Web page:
As Americans wait for the Supreme Court to determine whether all, part, or none of ObamaCare is unconstitutional, ObamaCare is being implemented and imposing costs.
“When I sign this bill,” President Barack Obama said on March 23, 2010, “all of the overheated rhetoric over reform will finally confront the reality of reform.”
With that, Obama affixed his John Hancock to a bill that would surely have repulsed the most famous signer — and all the other signers — of the Declaration of Independence, for with it the U.S. government arrogated to itself vastly more power over the lives of its subjects than George III ever dreamed of exercising. That bill, of course, was the Patient Protection and Affordable Care Act (PPACA), better known as ObamaCare.
Americans have since confronted the reality of Obama’s signature domestic policy achievement, and they don’t like what they see. Opinion polls have consistently revealed that the law commands the support of fewer than half of all Americans; and a January ABC News/Washington Post poll found that two-thirds believe the Supreme Court should overturn part or all of the law.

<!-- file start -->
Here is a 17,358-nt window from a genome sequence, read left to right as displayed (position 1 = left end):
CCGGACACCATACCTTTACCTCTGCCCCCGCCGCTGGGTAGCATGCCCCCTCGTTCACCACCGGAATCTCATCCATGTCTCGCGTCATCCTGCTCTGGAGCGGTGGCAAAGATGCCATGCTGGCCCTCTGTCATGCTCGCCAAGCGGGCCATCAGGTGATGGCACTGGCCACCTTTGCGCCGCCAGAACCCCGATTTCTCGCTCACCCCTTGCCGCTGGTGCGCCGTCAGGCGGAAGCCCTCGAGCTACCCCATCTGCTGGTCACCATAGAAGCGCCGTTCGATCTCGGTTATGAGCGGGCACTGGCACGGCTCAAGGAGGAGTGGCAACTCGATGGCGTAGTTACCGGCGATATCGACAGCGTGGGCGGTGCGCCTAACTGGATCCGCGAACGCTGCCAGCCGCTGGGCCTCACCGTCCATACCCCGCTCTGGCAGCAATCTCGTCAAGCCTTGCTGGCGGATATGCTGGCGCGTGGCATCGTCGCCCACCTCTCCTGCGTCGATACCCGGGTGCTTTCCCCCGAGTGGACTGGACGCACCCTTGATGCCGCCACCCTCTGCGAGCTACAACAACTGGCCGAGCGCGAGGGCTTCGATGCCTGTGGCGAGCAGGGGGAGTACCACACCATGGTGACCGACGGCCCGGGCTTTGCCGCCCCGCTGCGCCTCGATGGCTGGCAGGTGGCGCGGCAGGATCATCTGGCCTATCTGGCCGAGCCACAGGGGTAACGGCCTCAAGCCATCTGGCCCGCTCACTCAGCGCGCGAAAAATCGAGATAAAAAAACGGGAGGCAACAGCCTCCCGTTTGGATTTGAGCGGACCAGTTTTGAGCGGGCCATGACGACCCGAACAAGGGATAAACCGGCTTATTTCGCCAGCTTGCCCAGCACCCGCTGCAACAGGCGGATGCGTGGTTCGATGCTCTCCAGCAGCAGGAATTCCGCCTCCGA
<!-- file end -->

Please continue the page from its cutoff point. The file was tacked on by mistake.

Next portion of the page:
The people have very good reason to dislike ObamaCare. Between the PPACA and its companion Health Care and Education Reconciliation Act, nearly 1,000 pages (about 425,000 words) of tax hikes, mandates, and behavior-modification decrees were added to federal law. As of February, resultant regulations had expanded the Federal Register by 2.1 million words, making the whole of ObamaCare to date three times as long as the King James Version of the Bible, according to Americans for Limited Government.
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